Painful cuts could impact public broadcasting
Story by Chris Graham
Supporters of public broadcasting had thought that the war on PBS and NPR was over.
“Basically, what we’re seeing here is that the administration is laying the foundation for the elimination of all federal funding for public broadcasting indefinitely,” said Kristin Wilson, a spokesman for the Washington, D.C.,-based Association of Public Television Stations, reacting to the recommendation from the Bush administration from last week for deep cuts in federal funding for the Corporation for Public Broadcasting.
The administration included a total of $157 million in cuts for public broadcasting in its budget proposals for 2007 and 2008 – including $103 million that would go in the form of direct grants to public radio and TV stations across the country and millions more earmarked for a series of mandated technological upgrades.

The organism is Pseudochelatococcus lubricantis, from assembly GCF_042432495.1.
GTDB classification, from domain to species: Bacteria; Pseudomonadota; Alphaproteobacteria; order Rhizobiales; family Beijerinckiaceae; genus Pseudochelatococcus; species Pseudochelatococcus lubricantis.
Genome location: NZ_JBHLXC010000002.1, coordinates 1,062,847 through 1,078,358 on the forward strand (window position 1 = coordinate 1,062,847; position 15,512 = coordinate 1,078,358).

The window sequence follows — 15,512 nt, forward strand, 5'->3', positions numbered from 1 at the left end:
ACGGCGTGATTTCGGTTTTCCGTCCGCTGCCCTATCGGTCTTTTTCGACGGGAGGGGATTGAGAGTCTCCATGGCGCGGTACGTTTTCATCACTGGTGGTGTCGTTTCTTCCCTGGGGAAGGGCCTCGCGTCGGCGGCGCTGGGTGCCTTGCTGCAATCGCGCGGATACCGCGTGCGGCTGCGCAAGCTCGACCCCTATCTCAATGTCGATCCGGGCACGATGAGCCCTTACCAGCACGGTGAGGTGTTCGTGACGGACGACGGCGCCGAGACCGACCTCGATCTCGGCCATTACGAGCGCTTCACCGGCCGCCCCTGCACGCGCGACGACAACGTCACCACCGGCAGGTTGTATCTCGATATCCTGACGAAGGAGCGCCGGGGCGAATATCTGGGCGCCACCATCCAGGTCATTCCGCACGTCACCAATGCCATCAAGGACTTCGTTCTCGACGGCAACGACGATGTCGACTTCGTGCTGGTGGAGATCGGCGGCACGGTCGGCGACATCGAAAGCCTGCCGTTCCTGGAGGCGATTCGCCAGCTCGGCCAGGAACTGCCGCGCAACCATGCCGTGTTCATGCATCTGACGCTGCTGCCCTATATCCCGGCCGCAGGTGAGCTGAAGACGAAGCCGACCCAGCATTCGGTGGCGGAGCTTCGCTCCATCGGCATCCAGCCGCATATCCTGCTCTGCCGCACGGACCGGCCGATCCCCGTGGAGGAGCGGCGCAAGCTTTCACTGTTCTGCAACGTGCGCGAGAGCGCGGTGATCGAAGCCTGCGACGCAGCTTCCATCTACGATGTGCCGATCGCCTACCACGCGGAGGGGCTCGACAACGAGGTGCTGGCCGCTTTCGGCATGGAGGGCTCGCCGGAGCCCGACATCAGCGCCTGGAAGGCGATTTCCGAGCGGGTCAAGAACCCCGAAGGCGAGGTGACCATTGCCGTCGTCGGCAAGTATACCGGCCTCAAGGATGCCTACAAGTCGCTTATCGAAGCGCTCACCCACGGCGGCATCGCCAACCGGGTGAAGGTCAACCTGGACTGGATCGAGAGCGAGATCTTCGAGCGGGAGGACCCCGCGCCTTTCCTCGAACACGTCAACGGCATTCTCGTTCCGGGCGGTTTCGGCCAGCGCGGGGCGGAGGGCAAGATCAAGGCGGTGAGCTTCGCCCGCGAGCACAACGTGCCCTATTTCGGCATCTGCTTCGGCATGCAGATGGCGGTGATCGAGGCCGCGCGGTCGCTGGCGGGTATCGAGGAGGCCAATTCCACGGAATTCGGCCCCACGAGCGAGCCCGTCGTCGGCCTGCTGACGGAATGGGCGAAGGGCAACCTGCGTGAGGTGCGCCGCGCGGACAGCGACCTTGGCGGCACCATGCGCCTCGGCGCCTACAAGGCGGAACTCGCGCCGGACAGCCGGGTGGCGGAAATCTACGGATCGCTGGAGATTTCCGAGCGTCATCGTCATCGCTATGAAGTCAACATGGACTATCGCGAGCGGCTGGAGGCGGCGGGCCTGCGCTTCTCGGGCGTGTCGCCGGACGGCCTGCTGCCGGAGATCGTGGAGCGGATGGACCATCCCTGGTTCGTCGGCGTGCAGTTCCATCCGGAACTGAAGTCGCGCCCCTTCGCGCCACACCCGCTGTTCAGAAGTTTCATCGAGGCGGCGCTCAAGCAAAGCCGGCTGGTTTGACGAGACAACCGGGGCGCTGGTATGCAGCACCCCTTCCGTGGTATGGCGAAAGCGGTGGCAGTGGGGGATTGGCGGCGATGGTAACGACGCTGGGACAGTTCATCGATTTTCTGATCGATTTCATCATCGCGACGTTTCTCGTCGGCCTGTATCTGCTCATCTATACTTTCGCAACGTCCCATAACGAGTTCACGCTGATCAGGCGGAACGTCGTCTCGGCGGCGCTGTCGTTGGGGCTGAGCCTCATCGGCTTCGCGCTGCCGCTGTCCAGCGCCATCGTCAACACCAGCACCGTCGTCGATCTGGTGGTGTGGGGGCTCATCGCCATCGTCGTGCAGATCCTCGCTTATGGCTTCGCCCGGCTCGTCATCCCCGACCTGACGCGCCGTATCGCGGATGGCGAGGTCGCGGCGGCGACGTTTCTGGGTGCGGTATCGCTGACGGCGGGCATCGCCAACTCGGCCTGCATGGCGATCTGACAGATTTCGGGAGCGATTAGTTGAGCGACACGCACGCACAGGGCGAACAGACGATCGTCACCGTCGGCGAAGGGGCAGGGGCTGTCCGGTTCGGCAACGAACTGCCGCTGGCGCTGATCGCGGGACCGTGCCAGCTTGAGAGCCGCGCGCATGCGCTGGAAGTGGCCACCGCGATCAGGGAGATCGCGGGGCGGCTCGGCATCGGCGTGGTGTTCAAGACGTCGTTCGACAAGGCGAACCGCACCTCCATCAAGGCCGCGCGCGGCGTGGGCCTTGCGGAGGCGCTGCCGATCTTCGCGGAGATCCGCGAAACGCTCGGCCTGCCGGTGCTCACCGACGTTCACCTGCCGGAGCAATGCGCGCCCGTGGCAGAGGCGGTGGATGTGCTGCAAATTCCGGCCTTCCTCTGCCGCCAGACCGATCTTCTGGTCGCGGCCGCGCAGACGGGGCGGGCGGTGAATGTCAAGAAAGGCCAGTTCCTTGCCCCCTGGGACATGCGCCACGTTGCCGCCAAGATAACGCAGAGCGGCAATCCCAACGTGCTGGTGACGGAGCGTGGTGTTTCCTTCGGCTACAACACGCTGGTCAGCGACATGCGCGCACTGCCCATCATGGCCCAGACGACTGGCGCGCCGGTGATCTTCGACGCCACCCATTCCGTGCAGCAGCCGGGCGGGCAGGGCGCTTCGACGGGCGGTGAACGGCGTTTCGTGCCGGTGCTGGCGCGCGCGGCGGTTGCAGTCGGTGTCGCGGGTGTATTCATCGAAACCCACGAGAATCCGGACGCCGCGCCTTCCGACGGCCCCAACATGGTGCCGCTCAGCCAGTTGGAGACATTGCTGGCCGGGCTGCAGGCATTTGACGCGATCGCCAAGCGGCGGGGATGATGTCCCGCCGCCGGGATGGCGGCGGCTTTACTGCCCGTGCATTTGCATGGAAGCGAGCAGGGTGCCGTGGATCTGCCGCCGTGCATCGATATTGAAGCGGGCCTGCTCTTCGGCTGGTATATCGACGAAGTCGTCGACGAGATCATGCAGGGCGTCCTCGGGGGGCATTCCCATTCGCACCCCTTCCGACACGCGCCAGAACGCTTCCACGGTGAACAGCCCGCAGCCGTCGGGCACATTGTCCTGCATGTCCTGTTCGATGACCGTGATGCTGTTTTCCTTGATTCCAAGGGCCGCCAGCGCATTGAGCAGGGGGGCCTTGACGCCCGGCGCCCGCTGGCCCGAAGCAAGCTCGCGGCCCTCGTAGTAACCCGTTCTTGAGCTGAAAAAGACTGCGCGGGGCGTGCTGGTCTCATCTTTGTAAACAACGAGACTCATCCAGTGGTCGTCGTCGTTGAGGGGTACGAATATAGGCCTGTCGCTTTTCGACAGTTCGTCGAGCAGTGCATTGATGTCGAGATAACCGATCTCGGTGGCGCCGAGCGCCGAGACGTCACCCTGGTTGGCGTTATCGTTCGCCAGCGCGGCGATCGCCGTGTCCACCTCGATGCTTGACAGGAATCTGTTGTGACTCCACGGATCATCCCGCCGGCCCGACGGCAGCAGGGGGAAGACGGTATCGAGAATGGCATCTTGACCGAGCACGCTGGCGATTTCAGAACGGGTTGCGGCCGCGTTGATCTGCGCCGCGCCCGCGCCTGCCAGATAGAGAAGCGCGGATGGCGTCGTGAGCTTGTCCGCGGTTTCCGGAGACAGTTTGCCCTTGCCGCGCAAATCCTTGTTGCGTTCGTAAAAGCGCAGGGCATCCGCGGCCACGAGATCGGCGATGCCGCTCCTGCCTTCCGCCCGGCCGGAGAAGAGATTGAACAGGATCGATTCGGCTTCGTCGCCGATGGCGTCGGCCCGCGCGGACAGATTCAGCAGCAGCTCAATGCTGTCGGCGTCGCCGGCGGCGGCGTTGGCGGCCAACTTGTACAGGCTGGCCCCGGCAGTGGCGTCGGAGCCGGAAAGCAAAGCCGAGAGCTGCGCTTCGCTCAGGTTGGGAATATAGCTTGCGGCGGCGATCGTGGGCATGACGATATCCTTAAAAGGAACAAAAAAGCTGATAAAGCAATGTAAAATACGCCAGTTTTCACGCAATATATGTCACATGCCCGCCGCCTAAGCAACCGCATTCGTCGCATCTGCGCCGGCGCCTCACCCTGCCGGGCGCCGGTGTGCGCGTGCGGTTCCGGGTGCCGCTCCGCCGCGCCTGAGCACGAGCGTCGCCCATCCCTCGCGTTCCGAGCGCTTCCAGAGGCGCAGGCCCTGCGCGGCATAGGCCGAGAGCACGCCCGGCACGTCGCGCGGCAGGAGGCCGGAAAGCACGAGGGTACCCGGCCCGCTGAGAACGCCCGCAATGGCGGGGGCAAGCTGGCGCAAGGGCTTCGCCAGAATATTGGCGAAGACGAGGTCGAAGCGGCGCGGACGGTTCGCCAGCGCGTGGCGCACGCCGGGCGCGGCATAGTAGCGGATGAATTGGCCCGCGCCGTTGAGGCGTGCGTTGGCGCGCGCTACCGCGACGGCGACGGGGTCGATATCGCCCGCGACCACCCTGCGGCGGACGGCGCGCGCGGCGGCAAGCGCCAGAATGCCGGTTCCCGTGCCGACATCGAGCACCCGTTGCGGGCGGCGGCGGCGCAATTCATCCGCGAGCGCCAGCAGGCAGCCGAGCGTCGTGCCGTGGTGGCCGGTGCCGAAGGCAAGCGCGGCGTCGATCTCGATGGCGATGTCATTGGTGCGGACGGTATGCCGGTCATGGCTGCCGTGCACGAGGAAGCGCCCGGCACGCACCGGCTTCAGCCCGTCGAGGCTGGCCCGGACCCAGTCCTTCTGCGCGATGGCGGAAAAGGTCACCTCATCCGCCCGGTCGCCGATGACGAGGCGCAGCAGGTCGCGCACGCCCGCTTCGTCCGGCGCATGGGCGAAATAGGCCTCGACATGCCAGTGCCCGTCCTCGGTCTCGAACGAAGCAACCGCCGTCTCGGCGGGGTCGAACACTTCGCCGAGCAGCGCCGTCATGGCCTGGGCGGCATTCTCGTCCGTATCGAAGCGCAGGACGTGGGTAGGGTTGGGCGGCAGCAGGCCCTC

The budget plan would eliminate all federal funding for the CPB in 2009.
The impact of the cuts would be felt from Washington to the front lines of public broadcasting. The Harrisonburg-based public-television station WVPT, for one, is facing the prospect of losing up to $150,000 in annual funding, said Bert Schmidt, the station’s president and general manager.
“The impact would certainly be felt on our end in local programming and children’s services. Those things would be the first to be cut. Losing $150,000 really hurts our ability to provide the local kinds of services that people really value about WVPT,” Schmidt told The Augusta Free Press.“Some people say, ‘Let’s wean PBS off the federal dole.’ But what you’re doing is you’re hurting the local small stations the most, stations like WVPT,” Schmidt said. “The things that we would have to cut are educational services, services to the kids, children’s programming. What we would have to do most likely is focus on more standard PBS fare and less on local programming because, frankly, local programming is the most expensive thing that we do here.